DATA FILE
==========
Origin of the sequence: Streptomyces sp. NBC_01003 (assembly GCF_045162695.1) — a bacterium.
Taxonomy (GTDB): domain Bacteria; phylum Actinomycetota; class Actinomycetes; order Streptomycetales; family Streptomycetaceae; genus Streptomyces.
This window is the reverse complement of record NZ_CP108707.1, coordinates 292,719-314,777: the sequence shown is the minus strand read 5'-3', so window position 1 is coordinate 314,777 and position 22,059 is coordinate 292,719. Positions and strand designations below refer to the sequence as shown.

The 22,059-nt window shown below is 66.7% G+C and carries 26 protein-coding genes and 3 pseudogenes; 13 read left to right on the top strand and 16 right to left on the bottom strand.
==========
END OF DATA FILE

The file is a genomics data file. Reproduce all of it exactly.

Origin of the sequence: Streptomyces sp. NBC_01003 (assembly GCF_045162695.1) — a bacterium.
Taxonomy (GTDB): domain Bacteria; phylum Actinomycetota; class Actinomycetes; order Streptomycetales; family Streptomycetaceae; genus Streptomyces.
This window is the reverse complement of record NZ_CP108707.1, coordinates 292,719-314,777: the sequence shown is the minus strand read 5'-3', so window position 1 is coordinate 314,777 and position 22,059 is coordinate 292,719. Positions and strand designations below refer to the sequence as shown.

The 22,059-nt window shown below is 66.7% G+C and carries 26 protein-coding genes and 3 pseudogenes; 13 read left to right on the top strand and 16 right to left on the bottom strand.